Illegal Tender

Movie review by
Cynthia Fuchs, Common Sense Media
Illegal Tender Movie Poster Image
Vengeful gangster violence comes to the 'burbs.
  • R
  • 2007
  • 108 minutes

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A lot or a little?

The parents' guide to what's in this movie.

Positive Messages

Most of the gangsters and drug dealers are obviously villains, but Will also learns that his mother loved his gangster father; her capacity for violence is based on her desire to protect her two sons. Javier's gang is all bad -- their motives are selfish and their methods ruthless.


The film opens with gangsters beating up an old man and continues to get more aggressive in its depictions of injury and death. Violence includes shooting, punching, slapping, kicking, stabbing, and more shooting. The shootouts are loud and feature some slow-motion images that emphasize just how many bullets are fired (lots of missed targets and shot-up walls and windows). Millie keeps an arsenal in her basement; when the bad guys arrive, she has all kinds of fight-back firepower ready. In a flashback scene, a woman commits suicide by taking pills. A climactic murder leaves blood on an important painting (the shot is repeated for emphasis).


Women wear lots of tight shirts, short skirts, skimpy underwear, and bikini tops that show cleavage (shots include close-ups and low-angle views from the rear). An early scene (repeated as a flashback) shows a couple having sex, viewed through a gauzy curtain: The naked woman's profiled breasts are visible. Will complains that his mother is seeing too many different men. Will and Ana kiss passionately on several occasions; in one scene, she "dances" provocatively in his car.


Lots, lots, lots: Many uses of "f--k," plus other profanity: "s--t," a couple of "hells," "damns," and "asses," and "c--k" and "c--ksucker."


Mentions of various product and corporate names, including Microsoft, Calvin Klein, Marlboro Lights, iPod, and Coca-Cola. A grocery shopping scene shows aisles of products, some prominently displayed (including Special K, Fruit Loops, Doritos).

Drinking, Drugs & Smoking

Viewers are told repeatedly that Wilson Sr. is a drug dealer (he's not actually shown dealing or doing drugs). Millie's mother has a drink at home; grown-up Millie drinks wine with her boyfriend; bar scenes show background characters drinking and smoking; Will drinks champagne with Choco; a character overdoses on pills to commit suicide in a flashback. Characters smoke cigarettes and handle boxes of cigarettes during conversations (Will does encourage his mother to quit smoking, at least in the kitchen).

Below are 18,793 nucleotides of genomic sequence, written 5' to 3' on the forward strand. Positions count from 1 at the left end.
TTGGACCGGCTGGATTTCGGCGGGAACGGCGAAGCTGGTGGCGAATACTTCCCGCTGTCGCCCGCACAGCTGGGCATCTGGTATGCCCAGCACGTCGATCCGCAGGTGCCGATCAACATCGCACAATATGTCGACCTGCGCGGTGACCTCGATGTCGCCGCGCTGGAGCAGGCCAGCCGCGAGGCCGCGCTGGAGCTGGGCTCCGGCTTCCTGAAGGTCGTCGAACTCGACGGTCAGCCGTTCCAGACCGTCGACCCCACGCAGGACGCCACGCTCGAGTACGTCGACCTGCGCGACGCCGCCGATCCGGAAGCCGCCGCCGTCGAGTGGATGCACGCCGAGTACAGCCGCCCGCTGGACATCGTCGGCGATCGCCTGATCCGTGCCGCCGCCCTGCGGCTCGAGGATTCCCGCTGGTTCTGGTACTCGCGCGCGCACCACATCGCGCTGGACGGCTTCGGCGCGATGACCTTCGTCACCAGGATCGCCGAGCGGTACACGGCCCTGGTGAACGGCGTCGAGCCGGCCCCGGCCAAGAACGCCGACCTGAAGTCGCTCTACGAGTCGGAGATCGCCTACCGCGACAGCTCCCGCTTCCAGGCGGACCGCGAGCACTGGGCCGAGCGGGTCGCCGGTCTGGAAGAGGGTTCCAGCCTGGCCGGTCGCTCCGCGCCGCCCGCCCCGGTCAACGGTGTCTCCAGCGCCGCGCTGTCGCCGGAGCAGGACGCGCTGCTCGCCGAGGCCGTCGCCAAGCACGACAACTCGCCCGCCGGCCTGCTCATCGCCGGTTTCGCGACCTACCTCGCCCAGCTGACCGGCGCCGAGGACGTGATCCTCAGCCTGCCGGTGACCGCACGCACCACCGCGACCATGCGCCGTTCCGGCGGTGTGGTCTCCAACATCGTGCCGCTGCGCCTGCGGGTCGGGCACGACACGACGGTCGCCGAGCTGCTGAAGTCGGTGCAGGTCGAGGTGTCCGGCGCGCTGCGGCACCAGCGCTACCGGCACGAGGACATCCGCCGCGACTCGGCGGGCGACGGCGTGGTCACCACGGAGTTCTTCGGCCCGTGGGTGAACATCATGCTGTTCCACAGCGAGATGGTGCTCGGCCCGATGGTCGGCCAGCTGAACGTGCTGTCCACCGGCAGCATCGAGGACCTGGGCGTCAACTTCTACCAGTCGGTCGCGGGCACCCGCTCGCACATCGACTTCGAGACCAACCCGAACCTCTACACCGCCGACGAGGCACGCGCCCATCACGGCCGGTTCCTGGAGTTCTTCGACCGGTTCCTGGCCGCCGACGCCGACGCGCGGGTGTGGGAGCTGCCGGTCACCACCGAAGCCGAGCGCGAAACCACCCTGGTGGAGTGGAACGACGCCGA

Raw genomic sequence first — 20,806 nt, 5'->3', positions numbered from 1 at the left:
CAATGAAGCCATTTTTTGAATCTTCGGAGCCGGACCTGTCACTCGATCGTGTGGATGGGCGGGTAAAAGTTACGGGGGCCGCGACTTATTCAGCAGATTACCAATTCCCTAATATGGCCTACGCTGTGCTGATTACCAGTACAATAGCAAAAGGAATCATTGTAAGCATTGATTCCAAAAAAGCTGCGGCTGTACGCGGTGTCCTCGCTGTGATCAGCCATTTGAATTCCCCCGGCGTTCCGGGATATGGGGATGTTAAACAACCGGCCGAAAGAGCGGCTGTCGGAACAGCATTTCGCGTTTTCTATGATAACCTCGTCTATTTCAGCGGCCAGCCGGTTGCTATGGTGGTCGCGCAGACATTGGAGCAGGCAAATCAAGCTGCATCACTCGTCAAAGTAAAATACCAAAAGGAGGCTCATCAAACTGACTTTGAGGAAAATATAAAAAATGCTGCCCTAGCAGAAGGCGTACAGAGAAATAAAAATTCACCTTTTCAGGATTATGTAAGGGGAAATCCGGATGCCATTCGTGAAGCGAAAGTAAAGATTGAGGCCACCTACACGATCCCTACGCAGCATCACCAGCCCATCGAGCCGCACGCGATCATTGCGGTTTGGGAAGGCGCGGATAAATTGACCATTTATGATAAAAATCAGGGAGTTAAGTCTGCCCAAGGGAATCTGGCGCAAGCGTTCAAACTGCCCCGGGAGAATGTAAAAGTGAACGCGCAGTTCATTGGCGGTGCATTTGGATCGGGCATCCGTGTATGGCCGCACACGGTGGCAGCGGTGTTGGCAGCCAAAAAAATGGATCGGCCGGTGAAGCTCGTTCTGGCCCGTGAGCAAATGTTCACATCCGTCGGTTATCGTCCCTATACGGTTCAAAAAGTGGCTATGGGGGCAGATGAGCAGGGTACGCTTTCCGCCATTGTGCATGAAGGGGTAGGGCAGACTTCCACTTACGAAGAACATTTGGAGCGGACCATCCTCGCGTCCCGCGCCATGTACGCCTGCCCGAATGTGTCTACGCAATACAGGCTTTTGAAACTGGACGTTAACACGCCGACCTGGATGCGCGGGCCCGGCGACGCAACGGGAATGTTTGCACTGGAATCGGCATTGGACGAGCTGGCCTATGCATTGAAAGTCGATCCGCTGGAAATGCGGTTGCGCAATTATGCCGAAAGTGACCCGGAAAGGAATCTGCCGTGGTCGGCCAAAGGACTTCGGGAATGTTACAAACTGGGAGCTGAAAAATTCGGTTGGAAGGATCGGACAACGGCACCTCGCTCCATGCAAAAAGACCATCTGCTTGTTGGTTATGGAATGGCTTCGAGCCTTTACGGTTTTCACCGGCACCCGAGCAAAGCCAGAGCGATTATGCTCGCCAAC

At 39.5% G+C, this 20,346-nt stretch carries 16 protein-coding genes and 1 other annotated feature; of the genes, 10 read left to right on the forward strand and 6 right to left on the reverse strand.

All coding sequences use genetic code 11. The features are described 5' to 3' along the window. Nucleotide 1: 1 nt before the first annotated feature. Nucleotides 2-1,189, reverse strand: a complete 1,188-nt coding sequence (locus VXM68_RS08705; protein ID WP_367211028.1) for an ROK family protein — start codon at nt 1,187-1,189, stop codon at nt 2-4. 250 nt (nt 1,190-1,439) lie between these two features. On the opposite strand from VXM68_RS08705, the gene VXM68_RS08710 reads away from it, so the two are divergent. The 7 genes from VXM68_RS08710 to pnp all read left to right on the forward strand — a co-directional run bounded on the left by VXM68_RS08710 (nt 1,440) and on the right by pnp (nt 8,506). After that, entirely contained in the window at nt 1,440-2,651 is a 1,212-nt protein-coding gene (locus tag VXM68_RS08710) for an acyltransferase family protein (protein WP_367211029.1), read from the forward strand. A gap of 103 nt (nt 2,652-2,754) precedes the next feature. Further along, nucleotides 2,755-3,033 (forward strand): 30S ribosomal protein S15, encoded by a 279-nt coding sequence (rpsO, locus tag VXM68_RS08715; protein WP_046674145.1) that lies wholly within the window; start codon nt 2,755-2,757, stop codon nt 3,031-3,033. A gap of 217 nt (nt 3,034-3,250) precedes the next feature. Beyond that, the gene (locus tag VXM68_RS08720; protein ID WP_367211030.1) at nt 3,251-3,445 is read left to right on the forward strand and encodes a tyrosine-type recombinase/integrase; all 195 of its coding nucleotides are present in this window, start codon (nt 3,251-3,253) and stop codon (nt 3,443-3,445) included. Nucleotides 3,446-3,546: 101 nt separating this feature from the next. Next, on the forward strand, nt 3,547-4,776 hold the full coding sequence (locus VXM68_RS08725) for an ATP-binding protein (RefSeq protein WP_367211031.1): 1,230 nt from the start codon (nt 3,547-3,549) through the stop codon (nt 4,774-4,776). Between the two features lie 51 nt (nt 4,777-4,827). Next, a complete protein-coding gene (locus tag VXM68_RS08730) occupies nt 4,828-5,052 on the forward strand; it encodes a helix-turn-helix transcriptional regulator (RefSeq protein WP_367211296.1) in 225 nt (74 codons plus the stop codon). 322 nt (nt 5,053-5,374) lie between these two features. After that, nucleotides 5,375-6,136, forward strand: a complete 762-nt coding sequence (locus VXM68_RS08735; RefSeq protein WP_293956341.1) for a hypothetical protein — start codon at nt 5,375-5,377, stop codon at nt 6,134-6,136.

What parents need to know

Parents need to know that this crime action-thriller about gangsters and drug dealers isn't for kids. It's wildly violent, with frequent bloody shootouts and fights, and it features sexual activity and language and plenty of profanity ("f--k," "s--t," and much more). Since it focuses on a dead dealer's surviving family members as they contend with the many vengeful plots launched by his enemies, the film is structured as a series of violent clashes with dialogue in between -- sort of like a musical, only with noisy gunfire and spurting blood instead of song-and-dance numbers.

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What's the story?

In ILLEGAL TENDER, tough-minded Millie De Leon (Wanda de Jesús) looks after her two sons, Will (Rick Gonzalez) and his half-brother Randy (Antonio Ortiz). Early on, the film underlines the terrible past. As Millie gives birth to Will, Will's drug-dealing father, Wilson Sr. (Manny Perez), is killed by hitwomen of his shadowy associate, Javier (Gary Perez). Millie makes the best of her difficulties, supporting her sons in comfortable style (apparently she's an early Microsoft investor). Their cushy life in the Connecticut suburbs looks to be on course: Will's a recent college grad who makes sure Randy does his homework. But just as 21-year-old Will contemplates moving out, the family's serenity is destroyed.

Is it any good?

While Will's character arc (innocent boy is redefined by manly violence) is plain enough, it's Millie's trajectory that gives the movie its astounding and frequently entertaining energy. It's one of those big fat movie moments. While Millie recalls hot Blaxploitation mamas like Foxy Brown and Cleopatra Jones, she is, at the same time, a literal mama, defending her sons with alarming élan.

Much of the movie is overwrought and then some, featuring over-explanatory dialogue, sluggish pacing, and not one but two climactic trips to Javier's Puerto Rican headquarters. The shooting is incessant, the rage and betrayal predictable, and the outcome is foregone. But Millie -- she's spectacular.

Talk to your kids about ...

  • Families can talk about what messages the movie sends about violence. Does it justify any of the characters' use of violence to deal with conflict? If so, do you agree with the movie's position? Why or why not? What's the appeal of violent action thrillers in the first place? Families can also discuss the role that family plays in the movie. Even though Millie's relationship with her sons is based on some serious lies by omission, how does the film celebrate their loyalty and dedication to one another?

Movie details

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